Saturday, December 2, 2023

They are the Eggmen

In connection with my recent posts about Eleanor Cameron's Mushroom Planet novels, both Wandering Gondola and William Wright have drawn my attention to the 2022 film Sonic the Hedgehog 2. The opening scene begins with the words "THE MUSHROOM PLANET" filling the screen, and then -- after a long sequence showing a Rube Goldberg machine used to produce "mushroom coffee" -- we see Jim Carrey in the role of the bald-headed villain, Dr. Robotnik, alias Eggman. His opening line is:

Doctor's log: It's day 243 in this Portabella Purgatory. My only companion is a rock I named Stone.

This morning I checked some blogs and found Francis Berger's latest post "No, You Are Not the Eggman, John . . . I am." Frank is the Eggman because his "henhouse is home to 24 hens that lay 18-22 eggs daily, or about 140 a week." (In The Wonderful Flight to the Mushroom Planet, the first novel in the series, the main characters save the day by bringing a hen to the Mushroom Planet to lay eggs.)

Frank's reference is not to Sonic's nemesis but to John Lennon and "I Am the Walrus" -- a song covered by none other than Jim Carrey in 1998, 22 years before he was cast as Eggman in the first Sonic movie:

Many years ago, I decided that the line "They are the Eggmen" referred to Castor and Pollux (and, taking They as a proper noun, that They Might Be Giants were symbolically Castor and Pollux, too). In the original video for "I Am the Walrus," the Beatles portray the Eggmen by wearing white skullcaps:

Castor and Pollux are typically portrayed wearing very similar skullcaps, representing the egg from which they hatched, having been fathered by Zeus in the form of a swan:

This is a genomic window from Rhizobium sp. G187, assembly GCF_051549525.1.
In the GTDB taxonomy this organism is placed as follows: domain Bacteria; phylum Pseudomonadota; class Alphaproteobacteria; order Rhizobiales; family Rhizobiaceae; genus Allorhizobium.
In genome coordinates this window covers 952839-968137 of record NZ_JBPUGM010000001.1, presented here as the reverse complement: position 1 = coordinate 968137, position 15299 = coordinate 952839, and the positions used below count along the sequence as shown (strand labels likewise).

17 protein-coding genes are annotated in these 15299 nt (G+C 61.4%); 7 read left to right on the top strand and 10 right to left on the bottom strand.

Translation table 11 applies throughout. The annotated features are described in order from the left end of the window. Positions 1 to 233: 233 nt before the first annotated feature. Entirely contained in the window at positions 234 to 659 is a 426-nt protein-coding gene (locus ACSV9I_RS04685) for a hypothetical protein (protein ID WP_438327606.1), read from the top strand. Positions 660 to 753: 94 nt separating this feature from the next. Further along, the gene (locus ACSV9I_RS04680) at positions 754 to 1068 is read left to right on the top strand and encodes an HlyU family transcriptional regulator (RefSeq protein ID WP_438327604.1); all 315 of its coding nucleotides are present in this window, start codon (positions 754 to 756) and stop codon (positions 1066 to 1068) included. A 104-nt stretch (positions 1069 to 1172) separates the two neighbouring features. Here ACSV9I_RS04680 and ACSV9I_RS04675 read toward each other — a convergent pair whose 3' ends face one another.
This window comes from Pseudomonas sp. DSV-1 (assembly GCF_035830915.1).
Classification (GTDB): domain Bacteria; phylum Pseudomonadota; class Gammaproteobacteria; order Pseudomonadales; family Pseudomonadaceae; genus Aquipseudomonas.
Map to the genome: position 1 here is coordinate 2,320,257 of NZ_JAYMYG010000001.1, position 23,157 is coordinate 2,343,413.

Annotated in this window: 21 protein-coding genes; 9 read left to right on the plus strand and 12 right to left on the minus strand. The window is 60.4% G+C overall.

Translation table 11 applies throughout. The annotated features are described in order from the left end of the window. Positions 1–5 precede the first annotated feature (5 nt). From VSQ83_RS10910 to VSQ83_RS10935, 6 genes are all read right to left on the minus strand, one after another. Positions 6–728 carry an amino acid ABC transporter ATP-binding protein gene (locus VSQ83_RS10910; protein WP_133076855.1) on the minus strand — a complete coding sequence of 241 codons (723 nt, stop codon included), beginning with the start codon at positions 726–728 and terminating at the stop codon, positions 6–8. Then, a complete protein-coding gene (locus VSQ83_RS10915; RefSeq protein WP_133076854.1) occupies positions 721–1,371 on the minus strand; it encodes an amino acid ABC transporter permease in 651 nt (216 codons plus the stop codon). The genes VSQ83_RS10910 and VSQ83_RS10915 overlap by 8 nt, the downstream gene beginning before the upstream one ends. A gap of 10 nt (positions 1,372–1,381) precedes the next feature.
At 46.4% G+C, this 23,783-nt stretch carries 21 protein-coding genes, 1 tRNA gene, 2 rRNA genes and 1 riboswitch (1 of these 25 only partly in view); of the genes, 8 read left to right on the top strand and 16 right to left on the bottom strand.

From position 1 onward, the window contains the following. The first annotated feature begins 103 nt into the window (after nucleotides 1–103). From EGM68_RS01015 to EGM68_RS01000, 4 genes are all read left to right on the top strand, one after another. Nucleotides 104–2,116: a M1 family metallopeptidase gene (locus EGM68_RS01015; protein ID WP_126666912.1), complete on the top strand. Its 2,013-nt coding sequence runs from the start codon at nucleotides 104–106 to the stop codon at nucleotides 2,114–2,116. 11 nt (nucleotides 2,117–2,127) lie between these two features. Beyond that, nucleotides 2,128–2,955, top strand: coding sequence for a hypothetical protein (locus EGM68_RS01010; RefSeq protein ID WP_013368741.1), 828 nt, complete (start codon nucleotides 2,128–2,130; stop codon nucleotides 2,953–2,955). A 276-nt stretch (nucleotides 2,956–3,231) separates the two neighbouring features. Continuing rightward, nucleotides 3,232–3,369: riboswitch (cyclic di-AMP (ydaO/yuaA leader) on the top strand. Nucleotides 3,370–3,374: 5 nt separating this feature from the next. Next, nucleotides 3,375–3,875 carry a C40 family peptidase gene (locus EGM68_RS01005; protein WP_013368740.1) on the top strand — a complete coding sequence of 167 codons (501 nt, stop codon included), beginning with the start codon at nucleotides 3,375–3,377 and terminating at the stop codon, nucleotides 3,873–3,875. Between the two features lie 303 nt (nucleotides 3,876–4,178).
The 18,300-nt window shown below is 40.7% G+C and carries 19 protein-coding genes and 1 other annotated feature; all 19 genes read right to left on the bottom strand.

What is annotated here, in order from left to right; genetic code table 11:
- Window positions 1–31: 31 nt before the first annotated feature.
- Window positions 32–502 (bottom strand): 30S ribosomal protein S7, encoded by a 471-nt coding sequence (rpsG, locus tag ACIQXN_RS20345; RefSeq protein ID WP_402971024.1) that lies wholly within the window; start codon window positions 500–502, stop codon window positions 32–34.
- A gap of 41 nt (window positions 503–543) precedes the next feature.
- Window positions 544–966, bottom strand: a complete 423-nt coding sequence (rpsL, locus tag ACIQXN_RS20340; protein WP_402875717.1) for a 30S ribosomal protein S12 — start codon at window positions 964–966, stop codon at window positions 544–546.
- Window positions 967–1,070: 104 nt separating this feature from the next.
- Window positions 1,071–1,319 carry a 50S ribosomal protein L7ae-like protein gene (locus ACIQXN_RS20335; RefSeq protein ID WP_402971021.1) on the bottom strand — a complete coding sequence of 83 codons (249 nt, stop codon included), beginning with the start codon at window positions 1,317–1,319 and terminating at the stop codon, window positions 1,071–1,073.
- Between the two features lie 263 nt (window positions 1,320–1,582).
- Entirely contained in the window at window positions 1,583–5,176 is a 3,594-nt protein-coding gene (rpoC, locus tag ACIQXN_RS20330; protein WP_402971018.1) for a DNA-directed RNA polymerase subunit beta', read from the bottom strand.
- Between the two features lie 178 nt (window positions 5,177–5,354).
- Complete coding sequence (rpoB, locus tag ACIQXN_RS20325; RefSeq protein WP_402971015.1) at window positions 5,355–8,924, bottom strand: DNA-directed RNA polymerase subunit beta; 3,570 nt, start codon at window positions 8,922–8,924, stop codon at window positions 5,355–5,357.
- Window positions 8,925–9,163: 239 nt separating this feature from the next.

The Dioscuri of course recently appeared in the sync-stream, in my post "Never mind the Pollux."

These distinctive caps worn by the Eggmen of Zeus were called pilos in Greek, but in English it is more common to use the Latin form pileus. That also happens to be the technical term for the cap of a mushroom:

Instead of saying mushrooms like a normal person, Merrian-Webster opts for basidiomycetes. The Mushroom Planet of Cameron's novels is called Basidium, home to the bald-headed Basidiumites, whose Earth-based cousins, known as Mycetians, all bear the middle name Mycetes.

Just after reading Frank's post and making the above connections, I picked up The Philosopher's Pupil and read this. One character is admiring some Japanese objets d'art collected by another character:

'I see you've set out the netsuke, my old friends.'

'Yes --'

'I especially like that demon hatching out of his egg.'

As a young child I labored under the misapprehension that Castor and Pollux was an obscenity, since invoking their names is characterized as "swearing" in T. H. White's The Once and Future King:

"Turn me and Kay into snakes or something."

Merlyn took off his spectacles, dashed them on the floor and jumped on them with both feet.

"Castor and Pollux blow me to Bermuda!" he exclaimed, and immediately vanished with a frightful roar.